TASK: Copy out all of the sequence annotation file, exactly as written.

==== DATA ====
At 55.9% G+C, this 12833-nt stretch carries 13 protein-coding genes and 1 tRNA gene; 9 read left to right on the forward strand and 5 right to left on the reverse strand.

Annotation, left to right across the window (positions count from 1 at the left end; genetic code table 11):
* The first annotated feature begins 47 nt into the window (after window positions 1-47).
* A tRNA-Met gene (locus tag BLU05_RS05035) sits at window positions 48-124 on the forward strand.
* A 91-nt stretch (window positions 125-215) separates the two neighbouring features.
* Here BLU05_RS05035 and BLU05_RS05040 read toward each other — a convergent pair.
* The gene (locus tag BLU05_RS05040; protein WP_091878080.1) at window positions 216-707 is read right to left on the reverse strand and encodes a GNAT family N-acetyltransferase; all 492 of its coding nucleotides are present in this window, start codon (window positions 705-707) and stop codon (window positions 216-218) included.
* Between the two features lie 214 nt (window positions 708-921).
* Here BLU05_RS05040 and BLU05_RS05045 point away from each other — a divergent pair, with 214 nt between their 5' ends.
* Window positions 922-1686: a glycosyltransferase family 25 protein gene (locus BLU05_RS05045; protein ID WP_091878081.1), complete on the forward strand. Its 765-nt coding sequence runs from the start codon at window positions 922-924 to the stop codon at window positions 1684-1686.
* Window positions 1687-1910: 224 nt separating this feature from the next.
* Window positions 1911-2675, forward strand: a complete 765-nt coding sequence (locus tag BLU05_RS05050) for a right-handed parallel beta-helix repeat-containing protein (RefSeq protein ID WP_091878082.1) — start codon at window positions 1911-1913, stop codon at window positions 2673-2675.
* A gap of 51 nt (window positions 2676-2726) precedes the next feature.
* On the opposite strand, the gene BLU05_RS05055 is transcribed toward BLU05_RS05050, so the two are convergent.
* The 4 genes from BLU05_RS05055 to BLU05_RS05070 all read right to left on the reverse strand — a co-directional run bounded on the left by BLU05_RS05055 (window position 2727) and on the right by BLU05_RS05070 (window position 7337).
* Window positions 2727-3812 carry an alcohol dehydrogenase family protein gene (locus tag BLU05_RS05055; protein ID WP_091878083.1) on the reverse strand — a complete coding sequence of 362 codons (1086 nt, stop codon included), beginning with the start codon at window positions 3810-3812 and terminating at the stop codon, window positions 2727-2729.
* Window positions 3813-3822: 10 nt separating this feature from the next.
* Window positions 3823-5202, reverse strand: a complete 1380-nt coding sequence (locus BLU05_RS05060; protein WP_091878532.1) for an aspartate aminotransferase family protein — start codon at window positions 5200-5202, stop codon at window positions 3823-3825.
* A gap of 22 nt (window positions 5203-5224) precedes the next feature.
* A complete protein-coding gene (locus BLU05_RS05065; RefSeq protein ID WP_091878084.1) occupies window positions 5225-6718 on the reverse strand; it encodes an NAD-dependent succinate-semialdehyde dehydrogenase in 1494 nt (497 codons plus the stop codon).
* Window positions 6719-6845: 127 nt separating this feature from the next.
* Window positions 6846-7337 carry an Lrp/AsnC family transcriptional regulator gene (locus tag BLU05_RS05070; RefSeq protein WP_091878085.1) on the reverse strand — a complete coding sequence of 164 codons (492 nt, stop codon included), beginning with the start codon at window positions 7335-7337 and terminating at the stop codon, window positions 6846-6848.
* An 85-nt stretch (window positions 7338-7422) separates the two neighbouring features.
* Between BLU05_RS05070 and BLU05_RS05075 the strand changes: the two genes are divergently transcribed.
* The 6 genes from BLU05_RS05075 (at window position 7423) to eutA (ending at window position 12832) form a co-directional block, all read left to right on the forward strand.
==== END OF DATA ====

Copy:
At 55.9% G+C, this 12833-nt stretch carries 13 protein-coding genes and 1 tRNA gene; 9 read left to right on the forward strand and 5 right to left on the reverse strand.

Annotation, left to right across the window (positions count from 1 at the left end; genetic code table 11):
* The first annotated feature begins 47 nt into the window (after window positions 1-47).
* A tRNA-Met gene (locus tag BLU05_RS05035) sits at window positions 48-124 on the forward strand.
* A 91-nt stretch (window positions 125-215) separates the two neighbouring features.
* Here BLU05_RS05035 and BLU05_RS05040 read toward each other — a convergent pair.
* The gene (locus tag BLU05_RS05040; protein WP_091878080.1) at window positions 216-707 is read right to left on the reverse strand and encodes a GNAT family N-acetyltransferase; all 492 of its coding nucleotides are present in this window, start codon (window positions 705-707) and stop codon (window positions 216-218) included.
* Between the two features lie 214 nt (window positions 708-921).
* Here BLU05_RS05040 and BLU05_RS05045 point away from each other — a divergent pair, with 214 nt between their 5' ends.
* Window positions 922-1686: a glycosyltransferase family 25 protein gene (locus BLU05_RS05045; protein ID WP_091878081.1), complete on the forward strand. Its 765-nt coding sequence runs from the start codon at window positions 922-924 to the stop codon at window positions 1684-1686.
* Window positions 1687-1910: 224 nt separating this feature from the next.
* Window positions 1911-2675, forward strand: a complete 765-nt coding sequence (locus tag BLU05_RS05050) for a right-handed parallel beta-helix repeat-containing protein (RefSeq protein ID WP_091878082.1) — start codon at window positions 1911-1913, stop codon at window positions 2673-2675.
* A gap of 51 nt (window positions 2676-2726) precedes the next feature.
* On the opposite strand, the gene BLU05_RS05055 is transcribed toward BLU05_RS05050, so the two are convergent.
* The 4 genes from BLU05_RS05055 to BLU05_RS05070 all read right to left on the reverse strand — a co-directional run bounded on the left by BLU05_RS05055 (window position 2727) and on the right by BLU05_RS05070 (window position 7337).
* Window positions 2727-3812 carry an alcohol dehydrogenase family protein gene (locus tag BLU05_RS05055; protein ID WP_091878083.1) on the reverse strand — a complete coding sequence of 362 codons (1086 nt, stop codon included), beginning with the start codon at window positions 3810-3812 and terminating at the stop codon, window positions 2727-2729.
* Window positions 3813-3822: 10 nt separating this feature from the next.
* Window positions 3823-5202, reverse strand: a complete 1380-nt coding sequence (locus BLU05_RS05060; protein WP_091878532.1) for an aspartate aminotransferase family protein — start codon at window positions 5200-5202, stop codon at window positions 3823-3825.
* A gap of 22 nt (window positions 5203-5224) precedes the next feature.
* A complete protein-coding gene (locus BLU05_RS05065; RefSeq protein ID WP_091878084.1) occupies window positions 5225-6718 on the reverse strand; it encodes an NAD-dependent succinate-semialdehyde dehydrogenase in 1494 nt (497 codons plus the stop codon).
* Window positions 6719-6845: 127 nt separating this feature from the next.
* Window positions 6846-7337 carry an Lrp/AsnC family transcriptional regulator gene (locus tag BLU05_RS05070; RefSeq protein WP_091878085.1) on the reverse strand — a complete coding sequence of 164 codons (492 nt, stop codon included), beginning with the start codon at window positions 7335-7337 and terminating at the stop codon, window positions 6846-6848.
* An 85-nt stretch (window positions 7338-7422) separates the two neighbouring features.
* Between BLU05_RS05070 and BLU05_RS05075 the strand changes: the two genes are divergently transcribed.
* The 6 genes from BLU05_RS05075 (at window position 7423) to eutA (ending at window position 12832) form a co-directional block, all read left to right on the forward strand.